Updated: Feb 7
A lot of people ask me about whether I’m a turbulent or assertive INFJ. For the longest time, I had no idea what that meant. The reason is that it’s not a universal, across all personality type tests, term. It’s exclusive to only one test that I can find. Though all of the tests that I have listed below are based on the original personality theory by Carl Jung, only one takes things a bit farther.
The first personality test I took was the Keirsey Test. You can read their profile here. They give you a more high-level view of personality types and ask you to purchase the full, but more detailed assessment notes. Notice they don’t mention anything about turbulent or assertive.
The official Myers-Briggs Assessment is also available online for a small fee. You can take it here. I have never taken it, but I’ve also never read any mention of turbulent or assertive from them either.
It’s important to recognize this so that we don’t get too hung up on these labels. The whole purpose of learning your personality type is to learn more about yourself and others and to better relate to them as well.
The test at 16Personalities.com is where the terms turbulent and assertive come up. 16 Personalities added the extra letter in an effort to better describe people based on traits rather than types. They combined the original Jung theory with the MBTI theory and adapted their theory to look at the overall way a persona acts rather than try to fit them into a certain box. They look at five personality aspects: mind, energy, nature, tactics and identity, though they use the same letters as the original MBTI assessment, along with the added T or A.
Now that we know where the extra letters came from, let’s focus on what they mean. “Assertive Advocates (INFJs) are more likely to be confident and relaxed. Turbulent Advocates are likely to question themselves more and are ordinarily more sensitive to stressors.” Reference
People with assertive personality types are positive and self-confident. They are much less likely to be nervous or stressed out than their turbulent counterparts. They go after their dreams and goals and aren’t swayed when people tell them that they can’t have something. They want to accomplish big things but don’t get stuck looking at the past. They keep their focus on the future.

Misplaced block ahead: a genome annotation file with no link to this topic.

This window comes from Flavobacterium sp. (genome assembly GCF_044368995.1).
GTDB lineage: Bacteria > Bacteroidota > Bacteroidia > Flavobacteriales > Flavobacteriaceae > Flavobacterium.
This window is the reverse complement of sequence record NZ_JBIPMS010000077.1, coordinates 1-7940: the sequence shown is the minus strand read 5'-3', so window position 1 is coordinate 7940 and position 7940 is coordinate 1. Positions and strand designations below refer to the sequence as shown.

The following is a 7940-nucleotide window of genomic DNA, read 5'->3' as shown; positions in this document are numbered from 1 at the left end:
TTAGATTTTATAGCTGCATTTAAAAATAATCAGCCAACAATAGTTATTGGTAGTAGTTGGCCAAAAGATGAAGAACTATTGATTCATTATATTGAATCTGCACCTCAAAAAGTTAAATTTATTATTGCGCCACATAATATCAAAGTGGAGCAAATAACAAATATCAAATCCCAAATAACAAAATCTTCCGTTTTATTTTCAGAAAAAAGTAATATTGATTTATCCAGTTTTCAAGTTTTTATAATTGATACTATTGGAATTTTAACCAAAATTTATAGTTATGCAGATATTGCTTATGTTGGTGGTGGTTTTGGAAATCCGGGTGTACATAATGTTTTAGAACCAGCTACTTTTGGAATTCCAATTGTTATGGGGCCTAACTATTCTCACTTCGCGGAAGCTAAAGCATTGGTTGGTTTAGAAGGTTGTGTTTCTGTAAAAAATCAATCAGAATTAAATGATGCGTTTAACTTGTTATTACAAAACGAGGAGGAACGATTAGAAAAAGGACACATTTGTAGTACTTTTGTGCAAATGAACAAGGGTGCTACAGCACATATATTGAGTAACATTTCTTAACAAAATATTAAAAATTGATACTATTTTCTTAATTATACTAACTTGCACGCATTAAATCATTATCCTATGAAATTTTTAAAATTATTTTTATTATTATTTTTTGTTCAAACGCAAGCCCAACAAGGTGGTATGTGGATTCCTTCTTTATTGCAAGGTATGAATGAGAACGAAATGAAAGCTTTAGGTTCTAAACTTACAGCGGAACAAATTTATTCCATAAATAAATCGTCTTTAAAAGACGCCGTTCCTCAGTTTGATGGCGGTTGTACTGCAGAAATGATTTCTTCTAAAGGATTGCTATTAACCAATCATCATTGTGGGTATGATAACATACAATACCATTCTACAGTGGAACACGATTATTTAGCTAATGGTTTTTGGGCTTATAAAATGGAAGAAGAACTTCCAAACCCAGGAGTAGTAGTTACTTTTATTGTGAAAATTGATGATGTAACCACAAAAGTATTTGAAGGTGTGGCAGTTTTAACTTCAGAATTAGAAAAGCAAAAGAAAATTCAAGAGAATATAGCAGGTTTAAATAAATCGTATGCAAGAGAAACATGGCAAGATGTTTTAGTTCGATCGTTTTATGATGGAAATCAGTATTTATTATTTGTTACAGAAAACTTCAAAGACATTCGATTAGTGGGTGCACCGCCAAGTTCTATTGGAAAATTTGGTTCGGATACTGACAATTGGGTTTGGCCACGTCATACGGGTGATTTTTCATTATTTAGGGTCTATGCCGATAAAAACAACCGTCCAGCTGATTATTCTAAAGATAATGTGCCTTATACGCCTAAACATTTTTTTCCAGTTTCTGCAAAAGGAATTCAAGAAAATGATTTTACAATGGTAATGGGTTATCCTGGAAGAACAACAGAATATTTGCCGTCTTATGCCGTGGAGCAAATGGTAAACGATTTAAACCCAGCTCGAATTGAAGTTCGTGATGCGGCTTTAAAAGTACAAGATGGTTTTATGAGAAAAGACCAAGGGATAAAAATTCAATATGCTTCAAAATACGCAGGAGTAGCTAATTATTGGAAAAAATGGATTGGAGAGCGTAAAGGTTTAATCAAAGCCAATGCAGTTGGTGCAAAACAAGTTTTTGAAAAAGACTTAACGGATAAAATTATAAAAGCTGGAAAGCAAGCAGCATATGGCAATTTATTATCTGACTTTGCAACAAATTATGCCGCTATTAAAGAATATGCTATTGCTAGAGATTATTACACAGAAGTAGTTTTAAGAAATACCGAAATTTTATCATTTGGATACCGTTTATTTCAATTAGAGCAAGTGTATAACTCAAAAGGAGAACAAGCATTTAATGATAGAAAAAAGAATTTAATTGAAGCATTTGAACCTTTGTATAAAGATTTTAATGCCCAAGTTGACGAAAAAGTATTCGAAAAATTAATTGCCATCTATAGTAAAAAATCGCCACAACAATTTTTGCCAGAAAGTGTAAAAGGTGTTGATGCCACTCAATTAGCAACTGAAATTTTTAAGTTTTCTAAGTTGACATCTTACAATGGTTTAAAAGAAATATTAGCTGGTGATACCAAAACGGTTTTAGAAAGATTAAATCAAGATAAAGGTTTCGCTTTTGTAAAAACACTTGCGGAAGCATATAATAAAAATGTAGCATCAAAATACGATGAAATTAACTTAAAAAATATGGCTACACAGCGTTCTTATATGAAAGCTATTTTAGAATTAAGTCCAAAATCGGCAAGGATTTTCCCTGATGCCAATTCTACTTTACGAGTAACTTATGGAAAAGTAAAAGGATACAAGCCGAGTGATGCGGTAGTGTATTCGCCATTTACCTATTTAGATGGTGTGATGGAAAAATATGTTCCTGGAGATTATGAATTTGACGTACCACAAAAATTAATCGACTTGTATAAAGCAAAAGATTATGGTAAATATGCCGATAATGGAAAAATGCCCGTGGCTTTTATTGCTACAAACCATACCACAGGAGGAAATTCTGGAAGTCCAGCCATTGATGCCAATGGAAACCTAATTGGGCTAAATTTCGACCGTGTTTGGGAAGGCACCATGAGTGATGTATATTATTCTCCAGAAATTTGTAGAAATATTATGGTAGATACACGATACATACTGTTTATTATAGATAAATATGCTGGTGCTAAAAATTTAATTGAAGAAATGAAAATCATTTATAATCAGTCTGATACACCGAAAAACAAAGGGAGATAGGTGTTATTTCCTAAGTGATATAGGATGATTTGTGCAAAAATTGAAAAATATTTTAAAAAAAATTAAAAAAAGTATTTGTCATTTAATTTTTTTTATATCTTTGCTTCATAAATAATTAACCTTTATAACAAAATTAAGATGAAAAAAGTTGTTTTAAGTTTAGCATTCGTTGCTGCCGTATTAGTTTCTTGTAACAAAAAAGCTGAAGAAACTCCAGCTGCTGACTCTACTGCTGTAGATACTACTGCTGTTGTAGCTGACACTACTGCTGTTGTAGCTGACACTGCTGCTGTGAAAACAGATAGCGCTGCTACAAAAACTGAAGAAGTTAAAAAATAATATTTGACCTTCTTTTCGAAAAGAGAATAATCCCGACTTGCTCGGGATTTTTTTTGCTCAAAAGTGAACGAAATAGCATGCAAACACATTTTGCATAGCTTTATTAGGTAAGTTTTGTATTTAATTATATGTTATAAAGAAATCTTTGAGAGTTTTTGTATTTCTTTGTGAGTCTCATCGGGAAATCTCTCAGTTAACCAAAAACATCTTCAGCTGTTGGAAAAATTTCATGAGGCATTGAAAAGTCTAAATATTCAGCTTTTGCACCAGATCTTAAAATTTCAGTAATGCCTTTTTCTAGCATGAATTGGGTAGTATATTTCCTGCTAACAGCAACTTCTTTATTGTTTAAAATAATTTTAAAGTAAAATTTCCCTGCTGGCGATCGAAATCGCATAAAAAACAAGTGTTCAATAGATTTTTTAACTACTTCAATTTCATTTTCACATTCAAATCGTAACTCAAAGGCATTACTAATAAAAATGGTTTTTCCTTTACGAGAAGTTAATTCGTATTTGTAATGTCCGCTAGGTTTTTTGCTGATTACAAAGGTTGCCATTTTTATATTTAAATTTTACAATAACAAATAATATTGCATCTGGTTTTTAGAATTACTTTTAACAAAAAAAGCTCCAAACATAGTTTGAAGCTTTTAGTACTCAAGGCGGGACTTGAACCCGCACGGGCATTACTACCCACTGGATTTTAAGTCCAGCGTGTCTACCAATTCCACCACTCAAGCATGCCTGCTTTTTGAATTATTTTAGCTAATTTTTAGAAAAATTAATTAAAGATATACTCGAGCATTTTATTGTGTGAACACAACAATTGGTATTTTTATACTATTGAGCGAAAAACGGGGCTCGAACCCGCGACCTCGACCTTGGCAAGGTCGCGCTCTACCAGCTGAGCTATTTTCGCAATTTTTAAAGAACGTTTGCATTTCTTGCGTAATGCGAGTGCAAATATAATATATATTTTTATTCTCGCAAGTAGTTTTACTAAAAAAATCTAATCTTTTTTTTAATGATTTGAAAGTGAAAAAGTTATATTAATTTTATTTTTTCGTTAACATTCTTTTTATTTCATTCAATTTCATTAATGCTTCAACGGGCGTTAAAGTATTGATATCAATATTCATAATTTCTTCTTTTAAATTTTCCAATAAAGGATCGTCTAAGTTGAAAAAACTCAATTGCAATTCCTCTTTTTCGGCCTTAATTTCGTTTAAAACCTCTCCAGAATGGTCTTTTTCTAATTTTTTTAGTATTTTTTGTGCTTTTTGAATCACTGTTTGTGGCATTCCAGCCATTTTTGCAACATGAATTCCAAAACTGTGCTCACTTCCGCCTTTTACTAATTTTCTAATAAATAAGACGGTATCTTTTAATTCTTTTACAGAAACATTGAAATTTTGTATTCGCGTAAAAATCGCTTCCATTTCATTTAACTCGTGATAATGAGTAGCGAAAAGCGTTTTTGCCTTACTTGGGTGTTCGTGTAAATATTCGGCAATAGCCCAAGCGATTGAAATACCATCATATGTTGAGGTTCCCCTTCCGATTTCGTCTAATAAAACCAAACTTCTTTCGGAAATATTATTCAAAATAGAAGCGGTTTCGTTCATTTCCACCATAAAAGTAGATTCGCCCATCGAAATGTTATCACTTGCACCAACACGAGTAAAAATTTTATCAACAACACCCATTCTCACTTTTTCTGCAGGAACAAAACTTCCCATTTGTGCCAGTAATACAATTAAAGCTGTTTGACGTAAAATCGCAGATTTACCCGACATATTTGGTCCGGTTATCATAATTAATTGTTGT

Assertive types have a steady stream of confidence. They keep positive no matter what happens and tend to accomplish more than turbulent types. They can weather any storm and keep their drive and will intact.
It’s easy for them to all pray to being overly confident though and even arrogant. They look past the potential problems that come up with the idea and attitude that it’s not a problem for them only for others. If not kept in check this overconfidence could overpower everything else in their lives and their personality.
Those with turbulent personality types are much less confident, though much more driven to prove themselves. They are constantly trying to improve themselves and everything around them to the point of perfectionism. The idea that if they do more, accomplish more, be more then they will feel like they are more.
But no matter how much they do are achieve, no matter what distinction they gain, they still feel like it’s not enough, like they are not enough. Any criticism that is aimed at them is taken straight to heart and either sends them into a downward spiral or motivates them to do still more.
They are very sensitive to problems, noticing them quickly and fixing them thoroughly, often before others could detect them. These problems can be their downfall though if they get stuck in a cycle of looking for problems and not being able or willing to fix them.
In learning about these two additional categories I can’t help but notice their similarities to being narcissistic and codependent. A broad definition of a narcissist is someone who looks to themself as a source of love in their life, much like the assertive type being full of confidence no matter what, while a codependent looks to everyone else for love and approval, the same way the turbulent type is always looking to achieve something new and be praised by others for their accomplishment.
As I stated above, the purpose of learning about your personality is not to place a label on you or to say that one type is better or worse than another. The real purpose is to learn about yourself and to grow as a person. Our personality is shaped by so many things, some we are born with and some we learn. That leads me to the conclusion that we must be able to adapt some things, certainly when they come down to overconfidence or endless people-pleasing.
WHAT IF ONE BOOK COULD CHANGE YOUR LIFE?
Whether you’ve just found out you’re an INFJ or you’ve known for a while, diving into your personality traits will have a profound impact on your life. It will change everything!